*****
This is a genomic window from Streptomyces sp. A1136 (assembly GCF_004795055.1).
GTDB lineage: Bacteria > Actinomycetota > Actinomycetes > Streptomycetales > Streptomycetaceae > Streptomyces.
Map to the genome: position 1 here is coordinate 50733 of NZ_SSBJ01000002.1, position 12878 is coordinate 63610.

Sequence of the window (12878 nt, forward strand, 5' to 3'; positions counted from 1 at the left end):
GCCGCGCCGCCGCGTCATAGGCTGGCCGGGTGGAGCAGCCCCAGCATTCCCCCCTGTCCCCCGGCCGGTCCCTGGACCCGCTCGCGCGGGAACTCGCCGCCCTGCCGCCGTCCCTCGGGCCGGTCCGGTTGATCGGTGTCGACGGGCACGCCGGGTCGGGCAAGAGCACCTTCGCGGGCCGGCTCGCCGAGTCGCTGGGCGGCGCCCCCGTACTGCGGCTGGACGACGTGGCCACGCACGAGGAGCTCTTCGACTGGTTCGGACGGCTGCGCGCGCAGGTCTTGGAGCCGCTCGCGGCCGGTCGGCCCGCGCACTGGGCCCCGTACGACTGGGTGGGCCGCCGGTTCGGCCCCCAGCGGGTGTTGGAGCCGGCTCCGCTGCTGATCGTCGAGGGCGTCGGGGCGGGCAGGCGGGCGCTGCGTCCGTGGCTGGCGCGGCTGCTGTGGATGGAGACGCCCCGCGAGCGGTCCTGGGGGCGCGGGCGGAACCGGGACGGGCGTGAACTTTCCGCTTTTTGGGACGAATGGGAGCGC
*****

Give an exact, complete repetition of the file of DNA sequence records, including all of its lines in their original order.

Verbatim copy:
This is a genomic window from Streptomyces sp. A1136 (assembly GCF_004795055.1).
GTDB lineage: Bacteria > Actinomycetota > Actinomycetes > Streptomycetales > Streptomycetaceae > Streptomyces.
Map to the genome: position 1 here is coordinate 50733 of NZ_SSBJ01000002.1, position 12878 is coordinate 63610.

Sequence of the window (12878 nt, forward strand, 5' to 3'; positions counted from 1 at the left end):
GCCGCGCCGCCGCGTCATAGGCTGGCCGGGTGGAGCAGCCCCAGCATTCCCCCCTGTCCCCCGGCCGGTCCCTGGACCCGCTCGCGCGGGAACTCGCCGCCCTGCCGCCGTCCCTCGGGCCGGTCCGGTTGATCGGTGTCGACGGGCACGCCGGGTCGGGCAAGAGCACCTTCGCGGGCCGGCTCGCCGAGTCGCTGGGCGGCGCCCCCGTACTGCGGCTGGACGACGTGGCCACGCACGAGGAGCTCTTCGACTGGTTCGGACGGCTGCGCGCGCAGGTCTTGGAGCCGCTCGCGGCCGGTCGGCCCGCGCACTGGGCCCCGTACGACTGGGTGGGCCGCCGGTTCGGCCCCCAGCGGGTGTTGGAGCCGGCTCCGCTGCTGATCGTCGAGGGCGTCGGGGCGGGCAGGCGGGCGCTGCGTCCGTGGCTGGCGCGGCTGCTGTGGATGGAGACGCCCCGCGAGCGGTCCTGGGGGCGCGGGCGGAACCGGGACGGGCGTGAACTTTCCGCTTTTTGGGACGAATGGGAGCGC